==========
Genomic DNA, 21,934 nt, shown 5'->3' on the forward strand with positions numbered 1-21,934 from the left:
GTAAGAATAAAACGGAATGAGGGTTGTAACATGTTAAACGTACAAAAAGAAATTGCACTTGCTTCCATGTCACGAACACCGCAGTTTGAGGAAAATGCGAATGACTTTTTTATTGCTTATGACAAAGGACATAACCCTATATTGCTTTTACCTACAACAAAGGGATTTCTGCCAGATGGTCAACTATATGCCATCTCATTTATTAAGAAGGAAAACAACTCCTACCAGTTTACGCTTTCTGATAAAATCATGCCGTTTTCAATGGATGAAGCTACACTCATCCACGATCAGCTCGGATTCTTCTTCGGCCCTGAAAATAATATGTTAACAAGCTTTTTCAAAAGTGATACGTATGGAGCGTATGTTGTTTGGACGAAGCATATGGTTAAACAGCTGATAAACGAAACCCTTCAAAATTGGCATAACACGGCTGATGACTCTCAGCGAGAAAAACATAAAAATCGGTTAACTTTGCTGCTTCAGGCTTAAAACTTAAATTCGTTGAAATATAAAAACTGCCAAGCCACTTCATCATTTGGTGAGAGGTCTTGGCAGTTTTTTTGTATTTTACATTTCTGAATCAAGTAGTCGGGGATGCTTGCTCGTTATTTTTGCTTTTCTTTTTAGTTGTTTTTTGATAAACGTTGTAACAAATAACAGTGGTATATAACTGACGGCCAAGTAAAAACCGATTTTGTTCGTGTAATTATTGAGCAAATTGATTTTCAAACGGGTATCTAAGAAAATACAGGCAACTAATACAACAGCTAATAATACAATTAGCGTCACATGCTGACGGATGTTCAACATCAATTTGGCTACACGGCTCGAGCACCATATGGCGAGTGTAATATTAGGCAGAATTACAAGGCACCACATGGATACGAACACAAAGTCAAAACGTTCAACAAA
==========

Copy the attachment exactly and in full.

Genomic DNA, 21,934 nt, shown 5'->3' on the forward strand with positions numbered 1-21,934 from the left:
GTAAGAATAAAACGGAATGAGGGTTGTAACATGTTAAACGTACAAAAAGAAATTGCACTTGCTTCCATGTCACGAACACCGCAGTTTGAGGAAAATGCGAATGACTTTTTTATTGCTTATGACAAAGGACATAACCCTATATTGCTTTTACCTACAACAAAGGGATTTCTGCCAGATGGTCAACTATATGCCATCTCATTTATTAAGAAGGAAAACAACTCCTACCAGTTTACGCTTTCTGATAAAATCATGCCGTTTTCAATGGATGAAGCTACACTCATCCACGATCAGCTCGGATTCTTCTTCGGCCCTGAAAATAATATGTTAACAAGCTTTTTCAAAAGTGATACGTATGGAGCGTATGTTGTTTGGACGAAGCATATGGTTAAACAGCTGATAAACGAAACCCTTCAAAATTGGCATAACACGGCTGATGACTCTCAGCGAGAAAAACATAAAAATCGGTTAACTTTGCTGCTTCAGGCTTAAAACTTAAATTCGTTGAAATATAAAAACTGCCAAGCCACTTCATCATTTGGTGAGAGGTCTTGGCAGTTTTTTTGTATTTTACATTTCTGAATCAAGTAGTCGGGGATGCTTGCTCGTTATTTTTGCTTTTCTTTTTAGTTGTTTTTTGATAAACGTTGTAACAAATAACAGTGGTATATAACTGACGGCCAAGTAAAAACCGATTTTGTTCGTGTAATTATTGAGCAAATTGATTTTCAAACGGGTATCTAAGAAAATACAGGCAACTAATACAACAGCTAATAATACAATTAGCGTCACATGCTGACGGATGTTCAACATCAATTTGGCTACACGGCTCGAGCACCATATGGCGAGTGTAATATTAGGCAGAATTACAAGGCACCACATGGATACGAACACAAAGTCAAAACGTTCAACAAA